New market thoughts from Raymond James’ Jeff Saut: “The Problem with Breadth” 08/18/17

“More than 40% of energy stocks in the S&P 500 hit a 52-week low on Tuesday. When that many sunk to a low in the past, the sector bottomed within a few days most of the time. Another 2-3 days of heavy selling would likely set up a high-probability bounce.”
…SentimenTrader (8/16/17)
So what’s the deal with Thursdays?! Exactly one week after the North Korea nuclear noise reminded us that sometimes the market goes down, stocks broke once again yesterday to hit their lowest point since early July. The S&P 500’s 1.54% decline, just like last Thursday’s dip, felt like a mini-crash compared to the volatility we’ve grown used to this past year, yet keep in mind this great run has also meant we’re probably a little overdue for something on the downside. This action is not unexpected, either, considering we wrote last week that we would not be buying the first dip during the anticipated patch of weakness, a feeling that strengthened once the S&P 500 appeared to stall out by the middle of this week. Market breadth has just not been as strong as it had been the previous few months, and the wilting under the surface finally looks to be catching up to the major averages.
The primary culprit behind the poor breadth is once again Energy. Some names in the space are at or below the early 2016 lows despite the price of oil being about $20 higher, and very few companies have been spared the carnage. Out of the 31 Energy companies in the S&P 500, only three closed yesterday above their 50-day moving average; 15 hit new 52-week lows; and only two finished higher on the day. The sector has consequently dragged down breadth lately, but the selling yesterday was noticeably broad-based, with all sectors of the S&P 500 dropping at least 0.71%. Everyone will, of course, want to try to ascribe a reason for the sell-off, but it may be the up-move from the last year finally just ran out of a steam. It’s now been 286 days, by my count, since the S&P 500 corrected more than 3% on a closing basis, the second longest streak in history after the 1994-1995 period. Hence, a possible end to the prolonged period of NO downside volatility should not be too shocking or concerning, since runs like these are very rare. On the other hand, it also seems unlikely we’ll go from the market having trouble falling even 3% to a major correction, so, to be clear, we’re not advising abandoning all your stock positions quite yet. There’s still plenty of support underneath current levels, and we haven’t really seen major red flags in the economic reports or earnings to make us think conditions are deteriorating.
Speaking to earnings, quite a few stocks were punished during earnings season despite actually beating their estimates. As Bespoke Investment Group noted back last Friday, with nearly 2,500 companies having reported:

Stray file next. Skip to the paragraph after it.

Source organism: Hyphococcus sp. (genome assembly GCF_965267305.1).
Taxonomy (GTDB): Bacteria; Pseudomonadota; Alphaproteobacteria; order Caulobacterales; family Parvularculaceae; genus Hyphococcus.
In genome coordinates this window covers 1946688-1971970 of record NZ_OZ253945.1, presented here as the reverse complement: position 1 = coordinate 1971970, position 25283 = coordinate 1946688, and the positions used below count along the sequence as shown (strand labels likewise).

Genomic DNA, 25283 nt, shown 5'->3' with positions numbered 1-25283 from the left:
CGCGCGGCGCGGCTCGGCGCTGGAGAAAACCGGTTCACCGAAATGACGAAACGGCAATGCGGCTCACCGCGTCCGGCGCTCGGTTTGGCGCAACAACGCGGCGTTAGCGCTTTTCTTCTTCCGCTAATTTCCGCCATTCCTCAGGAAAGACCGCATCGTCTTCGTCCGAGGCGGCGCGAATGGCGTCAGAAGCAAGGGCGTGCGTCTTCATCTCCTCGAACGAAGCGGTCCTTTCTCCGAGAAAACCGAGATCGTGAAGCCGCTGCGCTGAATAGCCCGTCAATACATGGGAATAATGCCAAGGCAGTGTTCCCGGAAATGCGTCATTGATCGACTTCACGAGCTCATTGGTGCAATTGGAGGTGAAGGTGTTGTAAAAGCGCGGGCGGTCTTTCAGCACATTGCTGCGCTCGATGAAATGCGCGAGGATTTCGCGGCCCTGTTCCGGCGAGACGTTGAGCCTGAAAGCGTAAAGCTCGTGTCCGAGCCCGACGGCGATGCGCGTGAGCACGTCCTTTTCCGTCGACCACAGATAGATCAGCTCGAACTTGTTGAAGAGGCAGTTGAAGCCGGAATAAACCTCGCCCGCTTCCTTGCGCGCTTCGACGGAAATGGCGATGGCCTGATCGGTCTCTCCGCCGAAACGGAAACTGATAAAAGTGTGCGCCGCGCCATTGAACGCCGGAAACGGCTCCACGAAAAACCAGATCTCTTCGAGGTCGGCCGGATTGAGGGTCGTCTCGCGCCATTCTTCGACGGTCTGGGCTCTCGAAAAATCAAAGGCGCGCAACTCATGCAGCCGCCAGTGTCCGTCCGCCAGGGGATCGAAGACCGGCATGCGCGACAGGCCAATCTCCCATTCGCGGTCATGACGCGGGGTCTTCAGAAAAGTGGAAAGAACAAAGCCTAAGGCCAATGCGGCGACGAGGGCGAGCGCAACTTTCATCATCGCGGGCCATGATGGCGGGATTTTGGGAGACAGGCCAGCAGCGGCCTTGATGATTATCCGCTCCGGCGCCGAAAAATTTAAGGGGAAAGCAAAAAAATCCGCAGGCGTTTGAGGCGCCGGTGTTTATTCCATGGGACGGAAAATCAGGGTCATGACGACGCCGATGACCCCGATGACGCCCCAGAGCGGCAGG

…[after a stock’s] initial earnings reaction day passes, investors have been hitting the “Sell” button, regardless of whether the company beat or missed. While stocks that have beaten EPS have averaged a small gain on their earnings reaction days, they’re down an average of 2.63% since then. That’s actually worse than the average decline of 2.02% that stocks that have missed EPS estimates have seen since their earnings reaction days.
It appears, then, that maybe expectations were largely priced in and investors have been “selling the news” after it breaks. If that’s true, it would support just a temporary breather as profits are taken and the next wave of investors eyes lower prices at which they can buy.
We are now, technically, in a pattern of lower highs and lows on a short-term basis, so the bulls have ceded some control, but this morning the futures are flat, so we’ll see if support around 2430 can hold today. That 2430 level is one-standard deviation below the 50-day moving average, which has a history of enticing buyers, and there’s also a probable support line around that point to add to the attractiveness. Aggressive types may want to take a chance on any bounce today, but we’re still being patient here. Moreover, should the market start to struggle once again today, remember our mantra “Never on a Friday,” meaning significant lows are rarely made on Fridays as investors brood over the losses over the weekend and come in Monday ready to sell. The level around 2400 would actually be a higher conviction buy point, anyway, and the 100-day moving average sits around 2415, another possible target on the downside. So, we remain cautious and advise most investors do the same. There still really haven’t been signs of the major washout in breadth that often accompanies major lows, but we are getting close. Weakness today and into early next week would likely set us up for a better buy point at some point next week. The situation remains fluid!

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